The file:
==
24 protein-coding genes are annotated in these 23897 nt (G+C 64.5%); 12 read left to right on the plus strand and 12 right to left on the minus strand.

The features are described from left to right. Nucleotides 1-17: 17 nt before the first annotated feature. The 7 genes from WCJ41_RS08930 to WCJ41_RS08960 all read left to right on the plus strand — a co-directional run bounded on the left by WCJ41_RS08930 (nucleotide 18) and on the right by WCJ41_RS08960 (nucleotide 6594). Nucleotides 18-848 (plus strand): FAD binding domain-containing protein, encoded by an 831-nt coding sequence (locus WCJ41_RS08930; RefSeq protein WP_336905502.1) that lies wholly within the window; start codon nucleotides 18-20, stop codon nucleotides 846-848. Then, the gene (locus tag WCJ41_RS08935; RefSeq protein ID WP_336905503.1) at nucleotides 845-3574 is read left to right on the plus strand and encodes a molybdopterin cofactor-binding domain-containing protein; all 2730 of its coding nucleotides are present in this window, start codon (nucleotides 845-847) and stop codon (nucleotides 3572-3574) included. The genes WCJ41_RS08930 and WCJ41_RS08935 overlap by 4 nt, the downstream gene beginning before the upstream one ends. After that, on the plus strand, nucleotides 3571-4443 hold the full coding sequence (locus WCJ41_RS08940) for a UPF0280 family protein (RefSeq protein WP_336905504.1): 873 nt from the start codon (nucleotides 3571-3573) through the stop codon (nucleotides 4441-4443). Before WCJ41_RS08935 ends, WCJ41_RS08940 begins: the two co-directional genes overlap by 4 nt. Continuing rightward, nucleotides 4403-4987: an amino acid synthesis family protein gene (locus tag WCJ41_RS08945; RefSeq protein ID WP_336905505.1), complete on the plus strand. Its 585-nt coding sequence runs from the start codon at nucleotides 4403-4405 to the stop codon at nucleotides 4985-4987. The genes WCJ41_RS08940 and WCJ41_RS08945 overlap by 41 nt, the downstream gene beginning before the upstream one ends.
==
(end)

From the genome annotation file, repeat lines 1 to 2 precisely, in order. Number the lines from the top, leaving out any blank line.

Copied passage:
24 protein-coding genes are annotated in these 23897 nt (G+C 64.5%); 12 read left to right on the plus strand and 12 right to left on the minus strand.

The features are described from left to right. Nucleotides 1-17: 17 nt before the first annotated feature. The 7 genes from WCJ41_RS08930 to WCJ41_RS08960 all read left to right on the plus strand — a co-directional run bounded on the left by WCJ41_RS08930 (nucleotide 18) and on the right by WCJ41_RS08960 (nucleotide 6594). Nucleotides 18-848 (plus strand): FAD binding domain-containing protein, encoded by an 831-nt coding sequence (locus WCJ41_RS08930; RefSeq protein WP_336905502.1) that lies wholly within the window; start codon nucleotides 18-20, stop codon nucleotides 846-848. Then, the gene (locus tag WCJ41_RS08935; RefSeq protein ID WP_336905503.1) at nucleotides 845-3574 is read left to right on the plus strand and encodes a molybdopterin cofactor-binding domain-containing protein; all 2730 of its coding nucleotides are present in this window, start codon (nucleotides 845-847) and stop codon (nucleotides 3572-3574) included. The genes WCJ41_RS08930 and WCJ41_RS08935 overlap by 4 nt, the downstream gene beginning before the upstream one ends. After that, on the plus strand, nucleotides 3571-4443 hold the full coding sequence (locus WCJ41_RS08940) for a UPF0280 family protein (RefSeq protein WP_336905504.1): 873 nt from the start codon (nucleotides 3571-3573) through the stop codon (nucleotides 4441-4443). Before WCJ41_RS08935 ends, WCJ41_RS08940 begins: the two co-directional genes overlap by 4 nt. Continuing rightward, nucleotides 4403-4987: an amino acid synthesis family protein gene (locus tag WCJ41_RS08945; RefSeq protein ID WP_336905505.1), complete on the plus strand. Its 585-nt coding sequence runs from the start codon at nucleotides 4403-4405 to the stop codon at nucleotides 4985-4987. The genes WCJ41_RS08940 and WCJ41_RS08945 overlap by 41 nt, the downstream gene beginning before the upstream one ends.